In this paper, we study the effect of conscious knowledge on implicit sequence learning. To do so, in three sequence learning experiments, we manipulated (1) the extent to which instructions were intentional vs. incidental—intentional participants were informed of the existence of sequential regularities, and (2) the amount of explicit knowledge given to participants about the stimulus material. Results indicated that explicit knowledge improves sequence learning, as indexed by an increase in reaction times when the training sequence is unexpectedly replaced by another one. To enable us to differentiate between implicit and explicit learning, we applied the process dissociation procedure in a subsequent free generation task. Results indicated that both reaction time and generation results were influenced by different levels of explicit knowledge. However, we failed to find any evidence for an automatic influence on generation performance. We also report on simulation studies using the simple recurrent network, and show that the model can account for the effects of explicit knowledge on both reaction time and generation performance. Because the model uses a single pathway to process information, these simulation results are suggestive that dissociations between implicit and explicit learning might result from continuous, gradual changes in a single dimension rather than from the involvement of different brain networks.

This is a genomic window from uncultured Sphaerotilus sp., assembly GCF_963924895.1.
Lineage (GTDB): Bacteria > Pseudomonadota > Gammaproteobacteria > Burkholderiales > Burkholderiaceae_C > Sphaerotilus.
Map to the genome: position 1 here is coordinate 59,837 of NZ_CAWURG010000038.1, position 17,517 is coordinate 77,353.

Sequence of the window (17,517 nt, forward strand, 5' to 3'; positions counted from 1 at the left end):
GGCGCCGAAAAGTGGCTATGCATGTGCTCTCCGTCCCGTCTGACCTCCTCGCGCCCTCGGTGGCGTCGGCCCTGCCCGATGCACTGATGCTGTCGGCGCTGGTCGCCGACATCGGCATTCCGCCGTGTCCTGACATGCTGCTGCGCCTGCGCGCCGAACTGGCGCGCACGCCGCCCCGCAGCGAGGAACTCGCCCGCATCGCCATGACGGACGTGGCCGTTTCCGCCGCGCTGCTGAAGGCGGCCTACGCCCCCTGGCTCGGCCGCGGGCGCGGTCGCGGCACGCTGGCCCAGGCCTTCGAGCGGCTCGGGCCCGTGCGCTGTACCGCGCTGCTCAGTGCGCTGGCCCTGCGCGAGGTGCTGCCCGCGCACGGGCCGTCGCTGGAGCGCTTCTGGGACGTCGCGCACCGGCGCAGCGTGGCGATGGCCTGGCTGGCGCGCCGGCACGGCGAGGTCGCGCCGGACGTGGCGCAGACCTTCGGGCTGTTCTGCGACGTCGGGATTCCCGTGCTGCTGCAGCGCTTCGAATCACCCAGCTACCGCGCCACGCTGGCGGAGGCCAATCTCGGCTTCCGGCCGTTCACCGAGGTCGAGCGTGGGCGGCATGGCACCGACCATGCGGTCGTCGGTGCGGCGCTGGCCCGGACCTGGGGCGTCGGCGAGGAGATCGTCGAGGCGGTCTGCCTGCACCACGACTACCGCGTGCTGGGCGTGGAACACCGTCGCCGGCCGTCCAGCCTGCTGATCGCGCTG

How to Cite:
Destrebecqz, A., (2004). The effect of explicit knowledge on sequence learning: A graded account. Psychologica Belgica. 44(4), pp.217–247. DOI: http://doi.org/10.5334/pb-44-4-217